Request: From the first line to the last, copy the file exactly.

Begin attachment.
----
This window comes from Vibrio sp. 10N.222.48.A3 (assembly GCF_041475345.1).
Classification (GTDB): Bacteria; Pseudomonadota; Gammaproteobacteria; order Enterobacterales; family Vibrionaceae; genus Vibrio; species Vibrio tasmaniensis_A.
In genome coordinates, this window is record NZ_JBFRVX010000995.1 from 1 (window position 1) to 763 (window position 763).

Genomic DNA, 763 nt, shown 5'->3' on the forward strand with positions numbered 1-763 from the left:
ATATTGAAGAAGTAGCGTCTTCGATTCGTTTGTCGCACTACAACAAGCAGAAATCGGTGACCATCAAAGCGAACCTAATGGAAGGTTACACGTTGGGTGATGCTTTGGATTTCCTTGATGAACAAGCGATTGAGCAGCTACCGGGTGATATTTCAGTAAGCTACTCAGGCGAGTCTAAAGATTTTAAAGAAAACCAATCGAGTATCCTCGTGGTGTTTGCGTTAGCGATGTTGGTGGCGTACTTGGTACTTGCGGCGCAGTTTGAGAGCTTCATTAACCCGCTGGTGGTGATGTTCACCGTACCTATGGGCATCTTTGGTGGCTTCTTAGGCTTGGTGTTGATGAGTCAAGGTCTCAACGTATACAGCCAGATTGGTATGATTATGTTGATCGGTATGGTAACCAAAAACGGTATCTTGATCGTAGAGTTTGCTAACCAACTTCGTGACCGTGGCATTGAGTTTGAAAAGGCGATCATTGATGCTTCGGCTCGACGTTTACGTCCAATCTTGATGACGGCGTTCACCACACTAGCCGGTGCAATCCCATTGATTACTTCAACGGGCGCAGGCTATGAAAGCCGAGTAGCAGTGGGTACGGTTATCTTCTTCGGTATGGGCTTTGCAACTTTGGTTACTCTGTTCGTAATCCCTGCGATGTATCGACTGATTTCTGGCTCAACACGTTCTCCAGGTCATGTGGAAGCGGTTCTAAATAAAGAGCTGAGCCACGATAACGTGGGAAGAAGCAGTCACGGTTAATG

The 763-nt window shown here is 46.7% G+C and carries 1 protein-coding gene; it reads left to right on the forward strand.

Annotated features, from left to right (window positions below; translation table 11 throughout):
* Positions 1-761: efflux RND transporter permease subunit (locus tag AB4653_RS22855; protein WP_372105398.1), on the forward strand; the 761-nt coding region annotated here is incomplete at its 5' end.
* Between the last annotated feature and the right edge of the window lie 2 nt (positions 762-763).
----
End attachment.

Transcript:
This window comes from Vibrio sp. 10N.222.48.A3 (assembly GCF_041475345.1).
Classification (GTDB): Bacteria; Pseudomonadota; Gammaproteobacteria; order Enterobacterales; family Vibrionaceae; genus Vibrio; species Vibrio tasmaniensis_A.
In genome coordinates, this window is record NZ_JBFRVX010000995.1 from 1 (window position 1) to 763 (window position 763).

Genomic DNA, 763 nt, shown 5'->3' on the forward strand with positions numbered 1-763 from the left:
ATATTGAAGAAGTAGCGTCTTCGATTCGTTTGTCGCACTACAACAAGCAGAAATCGGTGACCATCAAAGCGAACCTAATGGAAGGTTACACGTTGGGTGATGCTTTGGATTTCCTTGATGAACAAGCGATTGAGCAGCTACCGGGTGATATTTCAGTAAGCTACTCAGGCGAGTCTAAAGATTTTAAAGAAAACCAATCGAGTATCCTCGTGGTGTTTGCGTTAGCGATGTTGGTGGCGTACTTGGTACTTGCGGCGCAGTTTGAGAGCTTCATTAACCCGCTGGTGGTGATGTTCACCGTACCTATGGGCATCTTTGGTGGCTTCTTAGGCTTGGTGTTGATGAGTCAAGGTCTCAACGTATACAGCCAGATTGGTATGATTATGTTGATCGGTATGGTAACCAAAAACGGTATCTTGATCGTAGAGTTTGCTAACCAACTTCGTGACCGTGGCATTGAGTTTGAAAAGGCGATCATTGATGCTTCGGCTCGACGTTTACGTCCAATCTTGATGACGGCGTTCACCACACTAGCCGGTGCAATCCCATTGATTACTTCAACGGGCGCAGGCTATGAAAGCCGAGTAGCAGTGGGTACGGTTATCTTCTTCGGTATGGGCTTTGCAACTTTGGTTACTCTGTTCGTAATCCCTGCGATGTATCGACTGATTTCTGGCTCAACACGTTCTCCAGGTCATGTGGAAGCGGTTCTAAATAAAGAGCTGAGCCACGATAACGTGGGAAGAAGCAGTCACGGTTAATG

The 763-nt window shown here is 46.7% G+C and carries 1 protein-coding gene; it reads left to right on the forward strand.

Annotated features, from left to right (window positions below; translation table 11 throughout):
* Positions 1-761: efflux RND transporter permease subunit (locus tag AB4653_RS22855; protein WP_372105398.1), on the forward strand; the 761-nt coding region annotated here is incomplete at its 5' end.
* Between the last annotated feature and the right edge of the window lie 2 nt (positions 762-763).